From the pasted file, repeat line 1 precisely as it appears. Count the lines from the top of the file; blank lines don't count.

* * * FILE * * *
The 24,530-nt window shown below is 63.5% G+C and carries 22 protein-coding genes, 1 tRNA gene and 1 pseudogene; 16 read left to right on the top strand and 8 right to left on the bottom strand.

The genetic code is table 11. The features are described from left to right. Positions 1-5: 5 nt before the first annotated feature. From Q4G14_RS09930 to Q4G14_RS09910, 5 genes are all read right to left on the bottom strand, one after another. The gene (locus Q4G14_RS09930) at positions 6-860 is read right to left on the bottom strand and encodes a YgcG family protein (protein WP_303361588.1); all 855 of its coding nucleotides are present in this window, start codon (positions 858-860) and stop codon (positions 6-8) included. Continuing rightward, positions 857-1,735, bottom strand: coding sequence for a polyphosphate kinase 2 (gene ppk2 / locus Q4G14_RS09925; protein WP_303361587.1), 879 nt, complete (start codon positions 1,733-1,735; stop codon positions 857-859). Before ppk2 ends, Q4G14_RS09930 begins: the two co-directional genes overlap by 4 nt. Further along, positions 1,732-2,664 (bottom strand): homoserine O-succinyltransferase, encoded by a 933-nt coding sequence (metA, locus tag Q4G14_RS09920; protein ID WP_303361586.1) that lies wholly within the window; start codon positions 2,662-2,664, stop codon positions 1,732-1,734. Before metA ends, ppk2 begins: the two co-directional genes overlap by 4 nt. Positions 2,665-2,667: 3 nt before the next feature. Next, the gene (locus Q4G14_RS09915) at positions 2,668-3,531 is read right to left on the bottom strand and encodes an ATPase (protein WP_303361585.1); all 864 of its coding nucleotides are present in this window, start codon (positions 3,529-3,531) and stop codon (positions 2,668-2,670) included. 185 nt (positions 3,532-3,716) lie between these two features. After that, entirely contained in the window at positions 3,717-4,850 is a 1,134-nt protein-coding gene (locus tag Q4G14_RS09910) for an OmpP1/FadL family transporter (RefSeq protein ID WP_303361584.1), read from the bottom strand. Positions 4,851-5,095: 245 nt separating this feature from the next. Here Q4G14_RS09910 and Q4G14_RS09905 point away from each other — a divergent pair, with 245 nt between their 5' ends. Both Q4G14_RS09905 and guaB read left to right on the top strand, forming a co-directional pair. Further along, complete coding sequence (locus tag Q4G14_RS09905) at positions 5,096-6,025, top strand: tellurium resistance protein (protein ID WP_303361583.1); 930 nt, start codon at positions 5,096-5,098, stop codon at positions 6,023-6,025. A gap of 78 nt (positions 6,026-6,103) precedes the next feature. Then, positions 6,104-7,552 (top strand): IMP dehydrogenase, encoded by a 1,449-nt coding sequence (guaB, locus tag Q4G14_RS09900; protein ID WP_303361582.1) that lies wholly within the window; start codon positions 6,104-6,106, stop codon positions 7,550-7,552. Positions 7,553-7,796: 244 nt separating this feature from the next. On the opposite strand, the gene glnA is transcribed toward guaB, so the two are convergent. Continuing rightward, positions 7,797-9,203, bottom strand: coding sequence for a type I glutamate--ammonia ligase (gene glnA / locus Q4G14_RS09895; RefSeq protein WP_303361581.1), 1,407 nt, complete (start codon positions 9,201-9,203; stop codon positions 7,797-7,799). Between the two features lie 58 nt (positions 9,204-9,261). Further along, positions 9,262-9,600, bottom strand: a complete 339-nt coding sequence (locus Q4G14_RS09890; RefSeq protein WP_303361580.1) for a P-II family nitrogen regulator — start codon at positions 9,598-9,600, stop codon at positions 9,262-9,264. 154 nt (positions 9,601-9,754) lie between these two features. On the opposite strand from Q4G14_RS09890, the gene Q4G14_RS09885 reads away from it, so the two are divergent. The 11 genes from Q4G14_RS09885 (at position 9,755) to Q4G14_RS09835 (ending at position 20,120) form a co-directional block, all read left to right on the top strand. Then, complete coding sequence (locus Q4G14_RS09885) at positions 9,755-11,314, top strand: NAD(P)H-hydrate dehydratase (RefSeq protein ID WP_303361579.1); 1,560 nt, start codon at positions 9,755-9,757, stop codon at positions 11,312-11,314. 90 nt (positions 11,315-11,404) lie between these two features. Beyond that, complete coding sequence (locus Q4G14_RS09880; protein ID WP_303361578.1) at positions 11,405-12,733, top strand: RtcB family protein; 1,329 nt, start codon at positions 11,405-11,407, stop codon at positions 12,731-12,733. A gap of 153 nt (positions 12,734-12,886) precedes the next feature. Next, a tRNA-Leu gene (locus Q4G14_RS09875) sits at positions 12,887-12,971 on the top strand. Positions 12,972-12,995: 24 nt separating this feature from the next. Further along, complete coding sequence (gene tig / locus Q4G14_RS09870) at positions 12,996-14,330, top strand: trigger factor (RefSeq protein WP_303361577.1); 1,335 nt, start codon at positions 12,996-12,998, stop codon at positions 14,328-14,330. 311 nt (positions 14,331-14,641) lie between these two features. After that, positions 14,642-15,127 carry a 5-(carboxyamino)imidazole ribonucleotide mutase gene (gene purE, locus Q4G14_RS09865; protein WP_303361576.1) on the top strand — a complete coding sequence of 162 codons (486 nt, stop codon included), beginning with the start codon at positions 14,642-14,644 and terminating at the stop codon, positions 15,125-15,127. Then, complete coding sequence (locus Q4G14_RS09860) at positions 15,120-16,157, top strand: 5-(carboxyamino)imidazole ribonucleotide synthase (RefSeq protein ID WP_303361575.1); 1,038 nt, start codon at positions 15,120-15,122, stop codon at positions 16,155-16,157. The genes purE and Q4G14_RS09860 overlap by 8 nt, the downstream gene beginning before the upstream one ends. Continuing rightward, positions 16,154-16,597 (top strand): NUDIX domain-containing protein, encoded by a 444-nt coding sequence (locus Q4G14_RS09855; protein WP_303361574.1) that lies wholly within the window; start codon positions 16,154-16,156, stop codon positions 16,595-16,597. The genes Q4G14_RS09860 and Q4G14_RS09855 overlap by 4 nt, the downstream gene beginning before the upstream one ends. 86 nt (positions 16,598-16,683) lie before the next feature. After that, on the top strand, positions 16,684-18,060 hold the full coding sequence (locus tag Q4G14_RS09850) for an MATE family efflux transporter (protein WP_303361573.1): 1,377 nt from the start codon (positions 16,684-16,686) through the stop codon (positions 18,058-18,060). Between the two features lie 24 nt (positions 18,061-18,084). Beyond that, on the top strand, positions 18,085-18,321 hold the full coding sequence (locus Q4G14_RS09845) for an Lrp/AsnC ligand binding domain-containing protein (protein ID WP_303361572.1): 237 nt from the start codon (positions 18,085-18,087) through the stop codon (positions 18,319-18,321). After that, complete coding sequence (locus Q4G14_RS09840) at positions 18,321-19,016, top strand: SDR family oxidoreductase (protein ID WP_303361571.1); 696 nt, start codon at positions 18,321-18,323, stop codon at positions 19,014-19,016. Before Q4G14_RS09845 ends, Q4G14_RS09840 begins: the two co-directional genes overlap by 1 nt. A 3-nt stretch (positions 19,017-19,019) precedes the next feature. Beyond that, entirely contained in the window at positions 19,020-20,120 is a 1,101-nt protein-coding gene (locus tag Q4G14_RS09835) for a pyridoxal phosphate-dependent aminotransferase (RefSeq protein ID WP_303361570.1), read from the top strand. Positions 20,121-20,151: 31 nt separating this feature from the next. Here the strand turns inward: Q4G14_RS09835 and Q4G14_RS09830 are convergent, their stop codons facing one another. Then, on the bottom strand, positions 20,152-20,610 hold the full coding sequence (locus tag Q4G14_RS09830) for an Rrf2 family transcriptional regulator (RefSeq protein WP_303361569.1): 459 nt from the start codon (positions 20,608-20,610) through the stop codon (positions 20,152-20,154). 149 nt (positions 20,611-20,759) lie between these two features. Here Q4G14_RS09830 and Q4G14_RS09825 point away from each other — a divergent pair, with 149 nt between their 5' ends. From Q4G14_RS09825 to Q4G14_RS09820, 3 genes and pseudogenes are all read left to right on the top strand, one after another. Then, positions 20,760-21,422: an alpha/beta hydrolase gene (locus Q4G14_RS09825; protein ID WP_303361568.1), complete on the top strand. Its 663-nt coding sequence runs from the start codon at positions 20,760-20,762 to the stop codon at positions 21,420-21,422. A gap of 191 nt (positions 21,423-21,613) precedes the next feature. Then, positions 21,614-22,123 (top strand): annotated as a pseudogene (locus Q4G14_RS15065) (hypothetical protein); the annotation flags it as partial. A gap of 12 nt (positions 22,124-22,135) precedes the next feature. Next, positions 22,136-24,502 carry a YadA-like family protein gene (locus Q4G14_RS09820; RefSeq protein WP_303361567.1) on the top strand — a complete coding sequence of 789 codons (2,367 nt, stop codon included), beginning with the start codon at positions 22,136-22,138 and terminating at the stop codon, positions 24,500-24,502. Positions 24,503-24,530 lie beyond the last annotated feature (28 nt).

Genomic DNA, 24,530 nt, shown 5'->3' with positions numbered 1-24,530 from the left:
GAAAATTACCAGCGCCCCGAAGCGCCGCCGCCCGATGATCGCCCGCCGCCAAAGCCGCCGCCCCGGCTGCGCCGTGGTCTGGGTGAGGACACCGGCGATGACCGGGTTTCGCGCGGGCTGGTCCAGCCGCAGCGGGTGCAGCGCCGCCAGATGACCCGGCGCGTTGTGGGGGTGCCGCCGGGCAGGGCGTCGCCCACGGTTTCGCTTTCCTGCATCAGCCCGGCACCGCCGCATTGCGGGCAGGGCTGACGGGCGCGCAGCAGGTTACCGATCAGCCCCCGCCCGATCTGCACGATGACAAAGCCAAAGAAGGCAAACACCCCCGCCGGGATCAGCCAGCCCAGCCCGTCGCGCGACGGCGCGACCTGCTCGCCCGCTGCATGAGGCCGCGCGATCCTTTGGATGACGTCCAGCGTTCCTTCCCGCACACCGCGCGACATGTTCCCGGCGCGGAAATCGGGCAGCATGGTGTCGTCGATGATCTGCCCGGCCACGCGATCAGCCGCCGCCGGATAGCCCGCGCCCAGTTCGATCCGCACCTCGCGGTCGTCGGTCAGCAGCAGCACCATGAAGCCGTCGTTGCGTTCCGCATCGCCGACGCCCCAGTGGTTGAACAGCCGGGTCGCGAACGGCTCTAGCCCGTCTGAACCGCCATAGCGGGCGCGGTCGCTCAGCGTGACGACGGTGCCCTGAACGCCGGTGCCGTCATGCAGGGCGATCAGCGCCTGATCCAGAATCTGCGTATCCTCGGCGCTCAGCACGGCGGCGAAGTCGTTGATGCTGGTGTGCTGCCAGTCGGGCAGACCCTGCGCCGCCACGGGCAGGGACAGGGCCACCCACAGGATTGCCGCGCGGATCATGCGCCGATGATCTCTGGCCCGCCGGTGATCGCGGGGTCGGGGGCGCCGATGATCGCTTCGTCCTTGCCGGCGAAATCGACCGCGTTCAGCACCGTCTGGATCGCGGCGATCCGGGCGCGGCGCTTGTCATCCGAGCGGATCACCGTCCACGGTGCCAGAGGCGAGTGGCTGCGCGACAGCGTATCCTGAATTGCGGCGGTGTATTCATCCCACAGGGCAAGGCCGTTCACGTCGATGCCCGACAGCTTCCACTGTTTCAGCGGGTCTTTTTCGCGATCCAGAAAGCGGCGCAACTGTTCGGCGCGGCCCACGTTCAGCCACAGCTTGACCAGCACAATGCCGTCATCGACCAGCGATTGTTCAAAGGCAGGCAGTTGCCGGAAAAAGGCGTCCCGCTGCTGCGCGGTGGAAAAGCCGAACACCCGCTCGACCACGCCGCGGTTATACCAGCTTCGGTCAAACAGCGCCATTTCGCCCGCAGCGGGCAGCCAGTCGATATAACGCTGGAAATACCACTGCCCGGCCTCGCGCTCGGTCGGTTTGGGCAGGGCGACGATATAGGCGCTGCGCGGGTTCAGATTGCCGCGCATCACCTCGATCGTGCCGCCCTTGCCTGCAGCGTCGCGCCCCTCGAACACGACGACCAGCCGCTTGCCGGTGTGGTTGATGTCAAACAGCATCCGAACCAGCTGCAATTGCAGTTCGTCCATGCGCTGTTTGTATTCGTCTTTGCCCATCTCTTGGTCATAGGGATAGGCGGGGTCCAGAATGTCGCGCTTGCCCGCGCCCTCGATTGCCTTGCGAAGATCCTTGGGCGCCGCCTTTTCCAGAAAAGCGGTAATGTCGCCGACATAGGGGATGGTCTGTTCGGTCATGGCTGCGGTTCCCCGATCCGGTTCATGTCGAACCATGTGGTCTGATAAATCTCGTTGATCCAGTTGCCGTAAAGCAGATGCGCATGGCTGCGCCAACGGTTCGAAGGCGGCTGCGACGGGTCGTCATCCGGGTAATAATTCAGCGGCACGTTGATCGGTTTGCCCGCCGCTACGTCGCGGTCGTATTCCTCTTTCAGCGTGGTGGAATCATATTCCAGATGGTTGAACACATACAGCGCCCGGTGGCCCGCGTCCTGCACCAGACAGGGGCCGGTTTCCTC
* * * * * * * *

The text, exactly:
The 24,530-nt window shown below is 63.5% G+C and carries 22 protein-coding genes, 1 tRNA gene and 1 pseudogene; 16 read left to right on the top strand and 8 right to left on the bottom strand.